Before you get your hopes up, no, this book is not out yet. It’s an ARC. I actually waited in line for 45 minutes, at the annual ALA conference in New Orleans to then be told that the box holding all the ARC’s was missing. I was so sad, but Penguin took our addresses and business cards, and I decided to move on. I wasn’t exactly expecting the book to arrive in the mail a couple of days ago, but it did. And I have been attached to it since. Thank you, Penguin, for keeping your word and understanding the importance of YA ARC’s to librarians and those who wish they were librarians.
Any way, Crossed is the sequel to Matched, a book I ranked up there with The Hunger Games, The Maze Runner, and Divergent. Matched is about Cassia, a girl who lives in the future, in a society that decides everything for her. The society is layered with rules and tests and statistics, and while a lot of free choices are missing, everyone is healthy and everyone lives until they are old, and there are no diseases. It is not at all like The Hunger Games, and actually has a lot of close similarities to Lowry’s The Giver. The first book focuses a lot on being matched. People’s life long partners are chosen for them in a matching ceremony. And Cassia gets matched to her best friend, Xander. However, she grows to love someone else: Ky, a boy not allowed to be matched due to the decisions of his parents. And with a spark of creativity that Cassia’s dying grandfather ignited in her, Cassia comes to question everything she was born to believe. The book ends after the society discovers the relationship between Ky and Cassia. The last pages are about Cassia leaving her family behind to search for Ky who has been punished to live (most likely his last days) in working camps in the outer provinces.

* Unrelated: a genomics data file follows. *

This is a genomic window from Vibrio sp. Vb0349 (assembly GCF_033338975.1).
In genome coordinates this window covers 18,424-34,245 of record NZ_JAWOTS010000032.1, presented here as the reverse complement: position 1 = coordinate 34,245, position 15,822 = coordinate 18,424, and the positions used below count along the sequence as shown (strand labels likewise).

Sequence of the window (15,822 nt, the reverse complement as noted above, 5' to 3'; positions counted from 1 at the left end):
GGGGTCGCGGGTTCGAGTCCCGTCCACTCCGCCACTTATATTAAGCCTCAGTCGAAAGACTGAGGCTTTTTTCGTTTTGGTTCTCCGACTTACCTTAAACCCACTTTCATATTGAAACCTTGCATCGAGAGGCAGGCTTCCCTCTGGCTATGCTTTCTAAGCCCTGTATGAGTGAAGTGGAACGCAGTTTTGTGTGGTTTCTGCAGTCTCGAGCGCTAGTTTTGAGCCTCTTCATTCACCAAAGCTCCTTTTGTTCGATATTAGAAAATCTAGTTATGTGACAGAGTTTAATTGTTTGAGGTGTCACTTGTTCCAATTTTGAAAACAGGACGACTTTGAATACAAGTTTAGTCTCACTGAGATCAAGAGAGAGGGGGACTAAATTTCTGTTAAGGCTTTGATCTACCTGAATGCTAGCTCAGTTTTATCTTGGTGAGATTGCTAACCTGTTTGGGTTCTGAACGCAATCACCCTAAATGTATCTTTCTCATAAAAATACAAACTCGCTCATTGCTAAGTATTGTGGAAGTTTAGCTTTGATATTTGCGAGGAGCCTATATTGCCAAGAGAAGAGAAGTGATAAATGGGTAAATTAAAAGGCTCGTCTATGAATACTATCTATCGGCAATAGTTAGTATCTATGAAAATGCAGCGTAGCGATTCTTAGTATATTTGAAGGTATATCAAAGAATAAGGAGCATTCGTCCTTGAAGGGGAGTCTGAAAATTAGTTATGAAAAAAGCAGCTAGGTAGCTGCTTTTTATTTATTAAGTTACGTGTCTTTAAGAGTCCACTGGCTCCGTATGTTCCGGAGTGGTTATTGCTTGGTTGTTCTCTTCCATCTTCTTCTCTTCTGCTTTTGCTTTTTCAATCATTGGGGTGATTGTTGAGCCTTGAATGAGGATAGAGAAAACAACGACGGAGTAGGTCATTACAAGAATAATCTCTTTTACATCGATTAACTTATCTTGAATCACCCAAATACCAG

I wasn’t planning on giving such a lengthy explanation of that first book, but I guess now is a good time to stop reading this blog entry, if you haven’t read book 1, and would like to before reading what I have to say about book 2.
This book begins where the last one left off. Cassia does leave her family behind. She goes to working camps around the society, hoping for something all other workers dread: to be sent to a camp in the outer provinces. It is known that that is where people who are different (anomalies) are sent to die. They get killed by “the enemy” with what seems like random firings. Cassia sneaks her way on to a ship to the outer provinces, and it is just her luck that she arrives the day after Ky escapes with two friends. She finds someone who knew Ky and together, with another girl, she also escapes the camp, and heads for the carvings, or caves, where it is known that farmers live outside all rules of society.
Some of the kids along with Ky and Cassia also hope to find members of the Rising, a group that is growing in number and is preparing to fight against the stiff rules of the Society. And above all else, this book is a love story. It’s about Cassia finding Ky. It’s about the two of them recognizing their differences and accepting each other. It’s about letting go, and becoming who you’re meant to be. The two love-birds find each other half way through, and the rest of the book is about surviving, and escaping the Society at every turn. It’s about learning secrets about specific characters. And it’s about the Rising, and the roles Ky, Cassia, and their friends are willing to play, and the things they are willing to give up for the bigger picture.